Thursday, September 6, 2012

                An archetype is a universal symbolic pattern and an archetypal myth explains the nature of the world and life. Archetypes and archetypal myths are seen every day on modern movies, in books, and in television shows. A good example is the Lord of the Rings series.
                The common archetype found in the Lord of the rings is the hero’s quest archetype. This archetype is shown throughout the series. The story of the hero’s quest (Frodo) begins in the hero’s ordinary world (The Shire). He then receives a call to adventure from a herald, which in this case would be Gandalf. At first, he refuses, but later he accepts the quest. Then, they begin on their quest meeting allies, enemies, they even faced death, and many other things. Eventually they complete their quest and head back home with their object of the quest.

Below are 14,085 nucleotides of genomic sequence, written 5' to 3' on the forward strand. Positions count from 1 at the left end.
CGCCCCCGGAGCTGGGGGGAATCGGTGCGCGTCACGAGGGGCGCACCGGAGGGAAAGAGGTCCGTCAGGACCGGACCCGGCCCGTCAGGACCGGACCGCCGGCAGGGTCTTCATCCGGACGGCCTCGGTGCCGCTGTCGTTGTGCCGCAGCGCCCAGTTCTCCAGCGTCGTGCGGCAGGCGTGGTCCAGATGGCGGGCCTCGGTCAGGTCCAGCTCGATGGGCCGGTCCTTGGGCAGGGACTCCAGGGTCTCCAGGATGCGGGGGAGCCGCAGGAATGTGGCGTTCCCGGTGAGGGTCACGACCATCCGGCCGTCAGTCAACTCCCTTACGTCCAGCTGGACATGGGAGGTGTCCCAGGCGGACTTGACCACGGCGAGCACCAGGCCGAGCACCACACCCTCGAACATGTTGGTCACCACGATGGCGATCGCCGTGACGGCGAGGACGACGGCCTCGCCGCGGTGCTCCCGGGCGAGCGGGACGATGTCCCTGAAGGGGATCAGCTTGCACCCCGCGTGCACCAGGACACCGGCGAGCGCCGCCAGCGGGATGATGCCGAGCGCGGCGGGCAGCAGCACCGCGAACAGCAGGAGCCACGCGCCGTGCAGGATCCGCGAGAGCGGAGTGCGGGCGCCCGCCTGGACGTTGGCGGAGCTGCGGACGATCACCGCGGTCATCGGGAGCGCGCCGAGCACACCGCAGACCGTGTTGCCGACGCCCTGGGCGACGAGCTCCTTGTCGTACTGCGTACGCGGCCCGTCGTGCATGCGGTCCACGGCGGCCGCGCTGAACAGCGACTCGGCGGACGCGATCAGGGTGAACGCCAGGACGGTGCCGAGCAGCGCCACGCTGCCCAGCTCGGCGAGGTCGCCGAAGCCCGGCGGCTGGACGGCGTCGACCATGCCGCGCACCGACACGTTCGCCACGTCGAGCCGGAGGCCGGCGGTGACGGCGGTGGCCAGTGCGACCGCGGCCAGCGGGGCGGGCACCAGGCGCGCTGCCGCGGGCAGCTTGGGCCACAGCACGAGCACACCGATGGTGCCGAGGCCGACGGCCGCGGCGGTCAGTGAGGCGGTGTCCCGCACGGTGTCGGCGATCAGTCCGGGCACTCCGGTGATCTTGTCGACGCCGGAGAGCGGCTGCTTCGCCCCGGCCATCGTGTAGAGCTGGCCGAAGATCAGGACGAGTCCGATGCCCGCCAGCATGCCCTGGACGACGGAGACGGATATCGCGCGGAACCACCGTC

In the Lord of the Rings, Frodo is living in The Shire when he is confronted by Gandalf. Frodo then believes the life of adventure is not the life for him, but he later agrees to it. Frodo then makes some allies and enemies on his journey, completes his quest, and goes back home.
                Without the archetype, the book would not be the same because the archetype serves the purpose as being the structure of the story. If the archetype was not used, Frodo and The Fellowship of the Ring would not have even begun their quest. Overall, archetypes play important roles that can change everything in books, movies, and television shows.

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